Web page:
This disdain for the city became clear when advocates appealed to the state for funds to fix its crumbling school buildings. In 2012, the ACLU’s education reform project along with others proposed leveraging bonds to pay for school renovations that were long overdue. The state agreed as long as the city promised to shut down 26 of its 200 schools. Sheepishly, the city agreed to this, but the process of closing schools has been more difficult than the city bargained for. The city used metrics of under-performance and under-enrollment to close schools. Given the historic lack of investment in the schools and neighborhoods of Baltimore that has occurred over decades (Baum, 2010 Pietila, 2010), the blunt instrument used to determine which schools to close led to closures in the most low income and the neighborhoods with the most Black people, what is now commonly known in Baltimore as the Black Butterfly.

 In 2015, public outrage blew up when Freddie Gray, an unarmed Black man, died in police custody. Schools shut down while the city dealt with the public uprising. People poured into the streets demanding justice not just in this case, but justice for the decades of disinvestment into Black communities that resulted in the conditions that created neighborhoods in which poverty was endemic and police brutality was a daily reality. The state, once again, responded with disdain for the city. The governor called the mayor to task for not getting her city under control, and demanded that there be law and order.

    A few days later, schools opened again and teachers resumed their work without paper for photocopiers, without heat in the dead of winter, and without support for students experiencing trauma. In spite of this, teachers had discussions with their students about structural racism, the police and police brutality, inter-generational poverty, and how to get involved in making change in the city.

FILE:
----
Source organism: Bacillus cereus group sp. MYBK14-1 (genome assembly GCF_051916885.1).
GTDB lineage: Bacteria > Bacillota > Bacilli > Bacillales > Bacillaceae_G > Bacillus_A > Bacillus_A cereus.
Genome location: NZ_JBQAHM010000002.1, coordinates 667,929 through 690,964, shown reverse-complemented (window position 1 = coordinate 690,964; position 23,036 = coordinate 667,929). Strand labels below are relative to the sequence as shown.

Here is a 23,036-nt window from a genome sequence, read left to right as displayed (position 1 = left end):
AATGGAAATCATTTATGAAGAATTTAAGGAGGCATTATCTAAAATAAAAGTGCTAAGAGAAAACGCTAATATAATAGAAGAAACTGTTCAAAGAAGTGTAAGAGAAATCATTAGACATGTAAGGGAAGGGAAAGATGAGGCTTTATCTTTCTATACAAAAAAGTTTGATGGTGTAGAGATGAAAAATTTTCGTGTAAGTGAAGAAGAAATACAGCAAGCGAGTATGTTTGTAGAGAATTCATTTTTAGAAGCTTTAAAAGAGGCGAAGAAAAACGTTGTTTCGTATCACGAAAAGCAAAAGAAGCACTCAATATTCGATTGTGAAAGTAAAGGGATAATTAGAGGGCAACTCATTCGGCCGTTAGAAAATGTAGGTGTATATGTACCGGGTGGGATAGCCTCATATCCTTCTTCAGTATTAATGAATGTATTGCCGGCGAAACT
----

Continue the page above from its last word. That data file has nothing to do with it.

Suddenly, it seemed as if advocating for more school funding was important, but not enough to ensure justice for the teachers and the children of Baltimore. The organizing work at the state level to ensure equity in funding was certainly on everyone’s minds, but there was a sense that more needed to be done, and that the leaders that had been at the helm were not going to be able to bring more back to Baltimore. A change was coming.


The role of the teacher’s union

   For many years, the Baltimore Teachers Union (BTU) has argued for more funding and increased salaries for its members. It was so committed to the latter, in particular, that it negotiated a contract which included merit pay. The 2010 contract was hailed by groups across the country promoting school choice as a ”progressive contract.” Many teachers were unhappy with this contract negotiation, and thought it did not address many of the issues that were important to teachers. In fact, teachers voted against the contract in the first round and the AFT (the national teachers’ union) sent in organizers to persuade teachers to agree to the contract. What is more, the superintendent at the time, Andres Alonso, who was instrumental in expanding existing alternative certification programs (i.e. Teach for America), rallied those teachers, in particular, to support the contract, which promised items inline with his neoliberal approach to reform, like an end to seniority as the only way to earn more.